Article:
Technology will enable news organizations to produce increasingly sophisticated investigations using large amounts of data and presented in amazing new ways, especially as governments, companies and international organizations make more and more data publicly available.

  The future of investigative news will be collaborative. Strapped for resources, news organizations will be forced to cooperate, rather than compete. Joint investigations involving several news organizations, for profit and nonprofit entities, professionals and amateurs, across media platforms and across borders will be commonplace. Crowdsourcing will be the norm, with audiences initiating and taking part in investigations.

  Like elsewhere in journalism, investigative reporting will divide into niches. Communities of interest will form around various areas of watchdog reporting. These could be consumer concerns or national security or something more specific, like watchdog sites to monitor the whaling industry or the safety of bridges.

  The future of investigative news will be local, as communities drill down on local concerns. Web-based local watchdogs will set up small newsrooms specializing in accountability reporting and funded by a mix of commercial revenues and community support.

  But the future will also be global. There will be much more transnational reporting on such issues as crime, corruption, the environment, and the flow of goods, money and people across borders. Journalists and citizens will be collaborating across borders like never before, using the tools of the networked information age.

  Such collaborations are already taking place; in Europe, Africa and the Arab world, recently formed regional investigative reporting centers are bringing journalists together to work on cross-border projects. An international consortium of investigative journalists has created reporting teams to probe issues like tobacco smuggling and asbestos use.

  Watchdog reporting will also likely take on new, unorthodox forms. In China, journalists are resorting to microblogs, posting sentence fragments, photos or videos online, often through mobile phones, in order to break controversial stories and evade censorship.

  In the US, advocacy groups are developing mobile phone apps that enable users to have easy access to data, such as Googlemapped government-funded projects or hazardous ingredients in everyday products.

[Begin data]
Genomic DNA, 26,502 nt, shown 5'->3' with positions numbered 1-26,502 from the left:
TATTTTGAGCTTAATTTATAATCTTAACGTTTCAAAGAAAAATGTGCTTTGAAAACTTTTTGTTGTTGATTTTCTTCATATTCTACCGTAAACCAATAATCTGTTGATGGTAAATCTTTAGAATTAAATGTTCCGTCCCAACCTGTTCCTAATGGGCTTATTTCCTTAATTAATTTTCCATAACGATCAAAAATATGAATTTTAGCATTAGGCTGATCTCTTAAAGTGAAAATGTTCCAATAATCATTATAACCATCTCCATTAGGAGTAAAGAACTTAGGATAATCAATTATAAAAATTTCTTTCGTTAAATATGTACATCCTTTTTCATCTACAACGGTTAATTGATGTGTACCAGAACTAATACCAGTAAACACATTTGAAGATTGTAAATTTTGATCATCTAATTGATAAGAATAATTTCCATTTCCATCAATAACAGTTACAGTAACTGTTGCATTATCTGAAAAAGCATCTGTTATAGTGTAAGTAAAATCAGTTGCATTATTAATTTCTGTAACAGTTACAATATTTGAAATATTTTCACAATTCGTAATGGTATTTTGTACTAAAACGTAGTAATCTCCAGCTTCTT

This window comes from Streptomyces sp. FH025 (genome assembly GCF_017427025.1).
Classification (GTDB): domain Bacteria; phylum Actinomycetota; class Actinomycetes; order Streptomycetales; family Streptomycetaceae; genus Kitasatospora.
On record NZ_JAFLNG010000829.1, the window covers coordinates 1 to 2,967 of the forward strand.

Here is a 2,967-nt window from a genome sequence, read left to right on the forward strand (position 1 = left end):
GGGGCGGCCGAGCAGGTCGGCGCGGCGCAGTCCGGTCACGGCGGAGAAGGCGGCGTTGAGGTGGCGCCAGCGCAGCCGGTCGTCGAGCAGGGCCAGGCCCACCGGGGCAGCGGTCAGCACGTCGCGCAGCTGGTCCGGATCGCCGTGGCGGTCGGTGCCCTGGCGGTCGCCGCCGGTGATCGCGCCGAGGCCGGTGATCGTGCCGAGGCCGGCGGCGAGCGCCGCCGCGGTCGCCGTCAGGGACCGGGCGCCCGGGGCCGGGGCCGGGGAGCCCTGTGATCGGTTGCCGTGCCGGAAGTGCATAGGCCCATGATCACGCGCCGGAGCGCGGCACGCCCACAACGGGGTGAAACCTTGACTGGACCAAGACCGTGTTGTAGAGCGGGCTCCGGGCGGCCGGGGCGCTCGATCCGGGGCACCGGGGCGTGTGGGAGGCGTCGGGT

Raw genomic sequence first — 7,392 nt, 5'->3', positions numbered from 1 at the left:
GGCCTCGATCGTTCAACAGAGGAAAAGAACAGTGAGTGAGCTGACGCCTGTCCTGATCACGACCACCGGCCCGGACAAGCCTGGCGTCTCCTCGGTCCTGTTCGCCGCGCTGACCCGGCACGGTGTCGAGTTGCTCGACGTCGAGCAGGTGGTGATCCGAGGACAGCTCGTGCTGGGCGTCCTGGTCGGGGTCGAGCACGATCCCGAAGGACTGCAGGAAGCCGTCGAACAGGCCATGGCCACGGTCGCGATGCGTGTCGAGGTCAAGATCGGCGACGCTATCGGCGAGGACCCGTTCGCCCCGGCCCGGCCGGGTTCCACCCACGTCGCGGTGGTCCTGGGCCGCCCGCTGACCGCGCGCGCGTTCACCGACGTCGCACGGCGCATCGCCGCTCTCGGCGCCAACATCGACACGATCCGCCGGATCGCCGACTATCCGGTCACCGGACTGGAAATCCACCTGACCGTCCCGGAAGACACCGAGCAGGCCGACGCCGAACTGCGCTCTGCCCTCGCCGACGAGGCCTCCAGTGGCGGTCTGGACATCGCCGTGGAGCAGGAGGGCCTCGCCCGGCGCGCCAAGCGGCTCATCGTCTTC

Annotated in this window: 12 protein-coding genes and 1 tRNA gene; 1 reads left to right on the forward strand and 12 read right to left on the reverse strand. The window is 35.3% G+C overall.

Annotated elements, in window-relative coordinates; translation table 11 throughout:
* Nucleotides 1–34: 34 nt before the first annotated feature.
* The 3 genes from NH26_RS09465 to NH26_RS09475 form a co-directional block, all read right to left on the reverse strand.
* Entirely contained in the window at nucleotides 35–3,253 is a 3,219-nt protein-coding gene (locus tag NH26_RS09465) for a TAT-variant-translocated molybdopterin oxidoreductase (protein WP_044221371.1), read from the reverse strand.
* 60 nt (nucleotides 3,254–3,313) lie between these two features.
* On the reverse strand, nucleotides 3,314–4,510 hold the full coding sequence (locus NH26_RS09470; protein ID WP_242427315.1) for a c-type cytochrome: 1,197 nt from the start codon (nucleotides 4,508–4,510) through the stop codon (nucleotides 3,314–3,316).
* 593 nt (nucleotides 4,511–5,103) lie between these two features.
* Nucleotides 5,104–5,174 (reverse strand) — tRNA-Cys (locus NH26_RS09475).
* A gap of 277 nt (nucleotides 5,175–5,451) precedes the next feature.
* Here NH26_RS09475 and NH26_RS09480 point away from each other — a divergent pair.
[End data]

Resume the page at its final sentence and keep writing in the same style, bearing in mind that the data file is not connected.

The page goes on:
Various ways of providing information will likely emerge, sometimes in unexpected places, like video games. Innovation and experimentation will characterize this new era.

But the future also bodes more intense clashes between watchdogs and wrong-doers
  Yet muckrakers will likely plod on even in the most inhospitable environments. Wherever power is abused, the compulsion to expose wrongdoing will likely remain strong. But so will the determination to quash exposés. If not violence, watchdogs will be subjected to legal bullying. In China, dozens of reporters and bloggers have already been jailed for a range of offenses, including libel and exposing state secrets.

  In the geography of threats, cyberspace is the new frontier. Already, the Internet has encouraged libel tourism, the practice of suing journalists in overseas jurisdictions where laws are more onerous, on the grounds that what’s published locally has a global audience online.

  The great battles between secrecy and transparency will be fought on the Net. As watchdogs expose individual and institutional wrongdoing, there could be a backlash against openness, with governments clamping down while invoking the need to protect privacy, public safety or national security. There could be some public support for a crackdown if muckrakers report irresponsibly, but it would be difficult to sustain such support once citizens have tasted the benefits of openness. The emerging terrain is one suited to guerrilla warfare. The Internet provides many safe havens. And as the Chinese have shown, savvy netizens find ways to outwit government restrictions. With the ubiquity of mobile phones, proxy servers and other devices, a total clampdown is no longer possible. Moreover, technology makes it easier to mobilize protest.

  Like all journalism, the landscape of watchdog reporting is being radically altered. It will be a contested and uneven landscape. Powerful governments and individuals will try to muzzle watchdogs. Vested interests may fund pseudo-watchdogs to counter those who would hold them accountable. Some places will have a thriving community of muckrakers; others will be bereft.

  Some voices will be lost in the wilderness of cyberspace. But many watchdogs will have impact, becoming influential voices in their communities and around the world.